The rolling stock of a railroad is anything that moves on its rails. That includes locomotives, freight and passenger cars, track maintenance vehicles and machinery, self-propelled passenger vehicles and—in the case of electric railways—streetcars and interurbans. Because locomotives are the glamour girls of the railroad, and seem to get most of the attention, we will concentrate on everything but locomotives.

And because our interests are largely historical, you will also find here more on rolling stock of the wooden car and early steel car eras, together with trolleys and interurbans. We concentrate primarily on the period from the beginning of railroads in the U.S. (ca. 1830) to the end of the electric car era (ca. 1925).

But enough of the generalities. Here are the specifics.

Railway Car Builders of North America
— an all-inclusive and ever-growing list of every independent builder of railway cars of any kind that ever existed in the United States or Canada; “independent” being defined as anyone that built cars for others (including railroad shops that built cars for anyone other than their own railroad).

Builders of Wooden Railway Cars ... and some of other stuff
 — histories of the men and companies that built railway cars, from the very beginning until well into the twentieth century.

Railway Car-Builder's Dictionary
— an illustrated dictionary of terms having to do with railway cars, largely—but not exclusively—from the wooden car era.

Colorado & Southern Rolling Stock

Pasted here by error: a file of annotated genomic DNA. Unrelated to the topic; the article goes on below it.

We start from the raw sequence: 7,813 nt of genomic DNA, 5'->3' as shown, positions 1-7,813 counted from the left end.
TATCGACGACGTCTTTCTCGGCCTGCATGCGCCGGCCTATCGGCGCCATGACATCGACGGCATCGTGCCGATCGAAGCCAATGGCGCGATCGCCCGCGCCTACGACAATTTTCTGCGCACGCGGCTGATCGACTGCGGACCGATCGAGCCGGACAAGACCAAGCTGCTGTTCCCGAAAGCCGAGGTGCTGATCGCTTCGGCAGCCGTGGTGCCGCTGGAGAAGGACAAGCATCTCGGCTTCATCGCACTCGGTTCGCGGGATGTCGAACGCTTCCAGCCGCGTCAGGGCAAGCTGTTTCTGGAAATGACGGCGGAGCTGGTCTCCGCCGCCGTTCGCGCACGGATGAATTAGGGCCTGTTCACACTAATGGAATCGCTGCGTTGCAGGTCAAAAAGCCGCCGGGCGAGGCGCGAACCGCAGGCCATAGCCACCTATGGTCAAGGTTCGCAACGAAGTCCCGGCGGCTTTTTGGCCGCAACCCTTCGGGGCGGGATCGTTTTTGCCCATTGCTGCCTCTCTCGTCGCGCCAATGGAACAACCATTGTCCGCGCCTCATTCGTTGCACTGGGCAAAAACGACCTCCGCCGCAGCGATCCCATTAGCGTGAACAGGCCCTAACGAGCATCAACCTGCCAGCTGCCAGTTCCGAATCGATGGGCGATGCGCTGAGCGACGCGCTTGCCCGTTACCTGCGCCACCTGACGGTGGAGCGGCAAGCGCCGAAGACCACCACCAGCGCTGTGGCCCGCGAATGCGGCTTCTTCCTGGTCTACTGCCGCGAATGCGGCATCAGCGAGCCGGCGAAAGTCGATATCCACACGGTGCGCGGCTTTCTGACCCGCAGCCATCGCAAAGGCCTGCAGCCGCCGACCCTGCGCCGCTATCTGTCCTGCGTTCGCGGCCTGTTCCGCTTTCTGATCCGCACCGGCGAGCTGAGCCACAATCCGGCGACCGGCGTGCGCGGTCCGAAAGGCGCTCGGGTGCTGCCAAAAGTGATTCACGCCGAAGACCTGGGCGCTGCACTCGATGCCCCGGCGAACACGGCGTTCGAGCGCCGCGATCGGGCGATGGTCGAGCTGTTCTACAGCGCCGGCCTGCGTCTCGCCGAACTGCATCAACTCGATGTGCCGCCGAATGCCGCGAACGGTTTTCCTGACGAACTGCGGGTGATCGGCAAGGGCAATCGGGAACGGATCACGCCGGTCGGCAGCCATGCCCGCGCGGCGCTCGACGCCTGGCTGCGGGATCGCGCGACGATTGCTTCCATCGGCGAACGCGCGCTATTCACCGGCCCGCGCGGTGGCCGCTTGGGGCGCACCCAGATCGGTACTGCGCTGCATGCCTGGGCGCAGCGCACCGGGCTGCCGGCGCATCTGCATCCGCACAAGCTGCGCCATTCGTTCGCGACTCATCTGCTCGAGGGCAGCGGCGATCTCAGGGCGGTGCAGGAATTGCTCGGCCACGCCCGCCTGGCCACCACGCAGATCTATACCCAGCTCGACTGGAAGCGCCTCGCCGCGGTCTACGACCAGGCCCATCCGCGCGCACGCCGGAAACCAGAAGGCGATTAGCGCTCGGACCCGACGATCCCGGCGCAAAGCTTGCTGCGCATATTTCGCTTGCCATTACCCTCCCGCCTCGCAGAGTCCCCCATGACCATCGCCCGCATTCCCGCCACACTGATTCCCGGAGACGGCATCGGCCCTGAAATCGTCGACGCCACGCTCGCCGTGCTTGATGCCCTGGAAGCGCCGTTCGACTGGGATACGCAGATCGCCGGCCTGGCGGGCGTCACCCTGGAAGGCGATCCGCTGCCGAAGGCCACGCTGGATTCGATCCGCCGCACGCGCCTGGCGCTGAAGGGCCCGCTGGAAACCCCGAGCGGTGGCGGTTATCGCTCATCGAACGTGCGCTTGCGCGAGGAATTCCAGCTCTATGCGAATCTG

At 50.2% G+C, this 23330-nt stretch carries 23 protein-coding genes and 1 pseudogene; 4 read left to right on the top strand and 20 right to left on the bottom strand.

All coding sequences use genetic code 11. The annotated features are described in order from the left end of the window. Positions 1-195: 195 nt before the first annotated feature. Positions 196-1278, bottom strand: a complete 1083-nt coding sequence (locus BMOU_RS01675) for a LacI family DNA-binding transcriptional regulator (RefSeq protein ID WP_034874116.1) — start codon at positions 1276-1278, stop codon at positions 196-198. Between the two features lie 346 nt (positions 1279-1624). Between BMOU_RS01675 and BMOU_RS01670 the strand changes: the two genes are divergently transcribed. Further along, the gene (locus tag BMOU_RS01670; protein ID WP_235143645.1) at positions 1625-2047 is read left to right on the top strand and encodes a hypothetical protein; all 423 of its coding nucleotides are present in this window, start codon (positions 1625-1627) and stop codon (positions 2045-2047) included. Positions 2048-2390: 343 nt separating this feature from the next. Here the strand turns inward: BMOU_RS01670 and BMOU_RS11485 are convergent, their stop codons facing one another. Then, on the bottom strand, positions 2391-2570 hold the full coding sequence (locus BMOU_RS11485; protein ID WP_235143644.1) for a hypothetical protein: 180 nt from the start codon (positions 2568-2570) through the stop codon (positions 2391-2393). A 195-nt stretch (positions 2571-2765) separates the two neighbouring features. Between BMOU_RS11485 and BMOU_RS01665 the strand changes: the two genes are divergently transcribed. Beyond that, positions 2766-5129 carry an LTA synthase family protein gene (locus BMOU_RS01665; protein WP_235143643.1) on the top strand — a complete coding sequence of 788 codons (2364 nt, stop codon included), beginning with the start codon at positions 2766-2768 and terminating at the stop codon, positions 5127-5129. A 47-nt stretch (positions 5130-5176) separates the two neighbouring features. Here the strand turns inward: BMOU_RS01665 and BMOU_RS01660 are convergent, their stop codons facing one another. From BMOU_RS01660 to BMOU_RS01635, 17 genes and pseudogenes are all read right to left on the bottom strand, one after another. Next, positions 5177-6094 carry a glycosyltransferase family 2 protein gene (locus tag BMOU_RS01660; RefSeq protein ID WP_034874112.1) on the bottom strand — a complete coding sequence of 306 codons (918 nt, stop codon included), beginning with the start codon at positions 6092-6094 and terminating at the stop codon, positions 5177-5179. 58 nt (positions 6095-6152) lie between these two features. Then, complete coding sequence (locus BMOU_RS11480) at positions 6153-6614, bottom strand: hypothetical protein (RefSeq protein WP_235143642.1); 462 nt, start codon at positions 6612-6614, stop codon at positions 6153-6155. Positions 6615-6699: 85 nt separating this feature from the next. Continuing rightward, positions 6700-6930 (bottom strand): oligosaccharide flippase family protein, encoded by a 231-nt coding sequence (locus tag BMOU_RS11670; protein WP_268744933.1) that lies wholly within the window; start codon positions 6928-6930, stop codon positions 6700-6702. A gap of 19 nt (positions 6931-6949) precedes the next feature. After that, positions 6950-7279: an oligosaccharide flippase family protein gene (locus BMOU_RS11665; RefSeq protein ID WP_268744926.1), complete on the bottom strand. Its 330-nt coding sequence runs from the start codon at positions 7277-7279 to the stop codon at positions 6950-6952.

— a catalog of the passenger cars of the narrow gauge portion of this railroad: a portion that had its beginnings in the years immediately following the Civil War, in the person of the Colorado Central and the Denver, South Park & Pacific railroads, and ran—however haltingly—right up to the brink of the 2nd World War.

A Selective Chronology of the United States
— a table listing selected events in the history of the United States that affected any of the aforementioned subjects in any way; for instance, events in early railroad history, events in early Colorado history and events affecting both the national and the Colorado state economies, and thus the business of building railway cars.

And The Fine Print
— The content of the Rolling Stock website is entirely the responsibility of the webmaster. The Mid-Continent Railway Museum graciously provides web hosting, but has no responsibility for anything contained herein.
— The Rolling Stock website is for educational and modeling purposes only. We sell nothing. If any commercial enterprise is mentioned, it is because we have found it helpful; we receive no benefit of any kind for doing so.
— The  Rolling Stock website is always in transition. If you don’t find what you want, bookmark it and come back later for another try.

The Webmaster
The Webmaster
Click the pic to rouse him and send a message

20 December 2007